Charles Darwin was a famed English scientist of the 19th century, and his studies into the natural world were diverse and numerous. On the Pacific Ocean's Galapagos Islands, he studied both Galapagos land iguanas (Conolophus subcristatus) and marine iguanas (Amblyrhynchus cristatus). These reptiles aren't just lizard-like, they are lizards in their own right.
Darwin on Iguanas' Physical Appearances
From a purely aesthetic standpoint, Darwin didn't think too highly of Galapagos land iguanas, whom he mentioned as existing in massive numbers all throughout their homeland. He detailed their physical appearance as not only being unsightly, but also having a rather unintelligent look to it. He also mentioned the awkward and ungainly manner of marine iguanas.
About Galapagos Land Iguanas
These sturdy iguanas spend the a lot of their time tucked away in cozy burrows. In the day, they frequently seek refuge under stones, plants and trees -- a means of avoiding the aggressive sun. In terms of coloration, Galapagos land iguanas are brownish or yellow. These sizable lizards are mostly herbivorous, consuming a lot of prickly pear cactus, both the plant's foliage and fruit. Succulents are beneficial for Galapagos land iguanas as they provide them with hydration -- a must-have in their arid living environments.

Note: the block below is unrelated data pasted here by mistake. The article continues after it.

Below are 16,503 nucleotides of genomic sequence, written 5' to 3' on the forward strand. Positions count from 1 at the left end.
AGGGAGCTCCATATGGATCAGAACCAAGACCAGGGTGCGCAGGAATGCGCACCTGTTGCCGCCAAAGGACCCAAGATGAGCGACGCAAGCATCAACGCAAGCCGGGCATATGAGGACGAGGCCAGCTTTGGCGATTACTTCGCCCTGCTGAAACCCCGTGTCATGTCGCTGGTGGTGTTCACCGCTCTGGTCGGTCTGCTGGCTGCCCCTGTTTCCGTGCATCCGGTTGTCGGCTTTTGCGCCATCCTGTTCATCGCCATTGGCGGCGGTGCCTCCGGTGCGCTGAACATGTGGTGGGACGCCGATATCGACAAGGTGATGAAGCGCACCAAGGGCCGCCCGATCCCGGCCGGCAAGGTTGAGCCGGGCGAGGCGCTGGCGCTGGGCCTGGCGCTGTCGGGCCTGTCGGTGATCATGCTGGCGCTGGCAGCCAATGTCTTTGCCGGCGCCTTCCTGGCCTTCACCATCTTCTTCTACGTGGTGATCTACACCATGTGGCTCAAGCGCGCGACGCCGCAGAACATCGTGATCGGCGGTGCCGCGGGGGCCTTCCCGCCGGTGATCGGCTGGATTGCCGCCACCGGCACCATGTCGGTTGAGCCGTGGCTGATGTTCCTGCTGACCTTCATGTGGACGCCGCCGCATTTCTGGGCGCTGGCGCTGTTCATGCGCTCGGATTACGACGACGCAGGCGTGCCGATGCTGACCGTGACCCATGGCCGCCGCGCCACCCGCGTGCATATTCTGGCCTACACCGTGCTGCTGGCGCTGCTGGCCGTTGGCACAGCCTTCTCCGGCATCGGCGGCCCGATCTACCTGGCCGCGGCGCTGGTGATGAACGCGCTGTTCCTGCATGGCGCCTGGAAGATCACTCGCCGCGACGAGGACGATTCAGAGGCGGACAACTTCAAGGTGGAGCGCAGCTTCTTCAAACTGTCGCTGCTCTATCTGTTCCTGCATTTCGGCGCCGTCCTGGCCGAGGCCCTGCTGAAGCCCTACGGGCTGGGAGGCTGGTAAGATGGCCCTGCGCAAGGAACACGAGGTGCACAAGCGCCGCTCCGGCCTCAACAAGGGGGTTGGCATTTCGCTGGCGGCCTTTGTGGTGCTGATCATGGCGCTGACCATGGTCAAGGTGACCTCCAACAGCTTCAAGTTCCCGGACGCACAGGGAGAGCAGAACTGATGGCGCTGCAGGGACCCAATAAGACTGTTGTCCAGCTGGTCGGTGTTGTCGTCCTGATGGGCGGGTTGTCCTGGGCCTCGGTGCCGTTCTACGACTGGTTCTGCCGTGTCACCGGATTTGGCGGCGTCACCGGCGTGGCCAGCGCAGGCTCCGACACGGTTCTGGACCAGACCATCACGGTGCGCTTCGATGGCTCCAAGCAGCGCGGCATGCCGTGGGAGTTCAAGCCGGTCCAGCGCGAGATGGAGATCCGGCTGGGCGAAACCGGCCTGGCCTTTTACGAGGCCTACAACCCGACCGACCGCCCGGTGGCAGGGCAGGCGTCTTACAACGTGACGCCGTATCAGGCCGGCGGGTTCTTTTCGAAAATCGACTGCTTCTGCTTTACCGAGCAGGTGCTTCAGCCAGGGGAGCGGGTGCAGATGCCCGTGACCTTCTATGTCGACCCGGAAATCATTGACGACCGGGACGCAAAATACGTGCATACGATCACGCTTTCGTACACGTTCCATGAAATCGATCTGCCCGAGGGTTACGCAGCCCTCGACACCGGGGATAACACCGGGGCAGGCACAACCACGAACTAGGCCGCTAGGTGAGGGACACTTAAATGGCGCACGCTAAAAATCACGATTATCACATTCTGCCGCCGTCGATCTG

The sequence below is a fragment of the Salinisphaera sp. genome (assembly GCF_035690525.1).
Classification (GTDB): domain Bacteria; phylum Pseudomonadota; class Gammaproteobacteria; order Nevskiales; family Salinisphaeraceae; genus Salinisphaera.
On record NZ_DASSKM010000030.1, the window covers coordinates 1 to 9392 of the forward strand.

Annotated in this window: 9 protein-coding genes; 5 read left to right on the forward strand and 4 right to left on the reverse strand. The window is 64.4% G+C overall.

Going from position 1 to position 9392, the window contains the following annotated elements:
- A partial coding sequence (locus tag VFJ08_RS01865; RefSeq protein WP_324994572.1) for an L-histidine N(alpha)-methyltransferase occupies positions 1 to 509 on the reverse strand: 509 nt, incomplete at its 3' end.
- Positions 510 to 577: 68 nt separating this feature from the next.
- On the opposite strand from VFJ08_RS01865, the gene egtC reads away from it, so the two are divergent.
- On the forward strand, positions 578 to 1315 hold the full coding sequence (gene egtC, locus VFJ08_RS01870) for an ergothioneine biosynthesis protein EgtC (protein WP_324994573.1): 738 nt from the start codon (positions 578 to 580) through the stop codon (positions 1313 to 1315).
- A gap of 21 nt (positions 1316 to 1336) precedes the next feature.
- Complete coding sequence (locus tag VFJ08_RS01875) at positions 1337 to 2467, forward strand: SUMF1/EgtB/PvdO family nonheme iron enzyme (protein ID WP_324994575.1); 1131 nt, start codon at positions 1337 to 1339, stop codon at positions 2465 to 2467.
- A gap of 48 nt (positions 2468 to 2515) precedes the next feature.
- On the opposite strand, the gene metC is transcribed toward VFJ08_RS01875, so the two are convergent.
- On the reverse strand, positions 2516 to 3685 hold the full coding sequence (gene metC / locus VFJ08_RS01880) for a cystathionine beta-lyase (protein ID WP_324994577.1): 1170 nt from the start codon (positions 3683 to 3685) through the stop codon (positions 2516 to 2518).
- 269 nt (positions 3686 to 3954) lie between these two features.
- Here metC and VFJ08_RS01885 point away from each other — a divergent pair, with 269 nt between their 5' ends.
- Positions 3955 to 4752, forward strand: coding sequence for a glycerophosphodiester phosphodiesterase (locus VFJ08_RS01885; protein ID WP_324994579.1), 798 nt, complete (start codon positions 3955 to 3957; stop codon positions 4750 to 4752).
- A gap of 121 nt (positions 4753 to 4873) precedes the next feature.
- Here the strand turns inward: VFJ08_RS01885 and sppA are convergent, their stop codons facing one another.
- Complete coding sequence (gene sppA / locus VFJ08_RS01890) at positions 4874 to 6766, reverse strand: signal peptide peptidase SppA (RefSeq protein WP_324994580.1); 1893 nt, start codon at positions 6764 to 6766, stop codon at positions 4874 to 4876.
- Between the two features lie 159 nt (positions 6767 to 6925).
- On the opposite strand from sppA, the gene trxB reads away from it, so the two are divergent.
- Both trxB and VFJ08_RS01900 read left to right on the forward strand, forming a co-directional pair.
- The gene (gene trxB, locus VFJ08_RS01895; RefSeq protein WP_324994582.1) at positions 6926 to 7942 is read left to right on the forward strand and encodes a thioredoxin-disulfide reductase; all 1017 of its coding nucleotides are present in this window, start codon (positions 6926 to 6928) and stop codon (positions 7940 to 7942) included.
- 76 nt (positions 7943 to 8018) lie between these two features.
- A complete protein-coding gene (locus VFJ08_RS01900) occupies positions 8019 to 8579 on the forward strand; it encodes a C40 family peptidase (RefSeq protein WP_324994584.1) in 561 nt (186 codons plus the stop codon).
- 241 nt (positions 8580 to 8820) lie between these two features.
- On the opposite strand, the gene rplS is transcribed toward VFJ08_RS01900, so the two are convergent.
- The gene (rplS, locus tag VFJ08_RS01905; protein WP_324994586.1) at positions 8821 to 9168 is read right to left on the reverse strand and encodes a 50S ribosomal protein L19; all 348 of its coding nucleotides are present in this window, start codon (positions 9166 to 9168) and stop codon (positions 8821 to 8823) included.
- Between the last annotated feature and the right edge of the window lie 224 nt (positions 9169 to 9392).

About Marine Iguanas
Marine iguanas are drastically different in coloration than Galapagos land iguanas, with black or deep gray physiques. Galapagos land iguanas also have markedly longer snouts than the marine varieties. Marine iguanas also are herbivores, eating mostly marine algae. They extract algae from stones using their tiny, uber-sharp chompers. Although they have tough exteriors, they're rather innocuous animals. Darwin commented on the lazy, unwieldy motions of marine iguanas on terra firma, but at the same time was highly impressed by their adept swimming abilities. Marine iguanas often occupy themselves by lounging in rugged shore locales. They also are common sights on beaches, however.
Other Animals on the Galapagos Islands
Although Darwin undoubtedly focused heavily on iguanas during his time on the Galapagos Islands, his commentary wasn't in any way limited to the big and bulky lizards. He paid great attention to birds -- specifically Darwin's finches, which were named after him. He also concentrated a lot on Galapagos giant tortoises (Geochelone nigra).
- University of Michigan Animal Diversity Web: Conolophus subcristatus
- Galapagos Conservancy: Iguanas and Lizards
- National Geographic: Marine Iguana
- World Wildlife Fund: Marine Iguana
- University of Michigan Animal Diversity Web: Amblyrhynchus cristatus
- Darwin in Galapagos; K. Thalia Grant and Gregory B. Estes
- Galapagos - The Islands That Changed the World; Paul D. Stewart
- Jupiterimages/Photos.com/Getty Images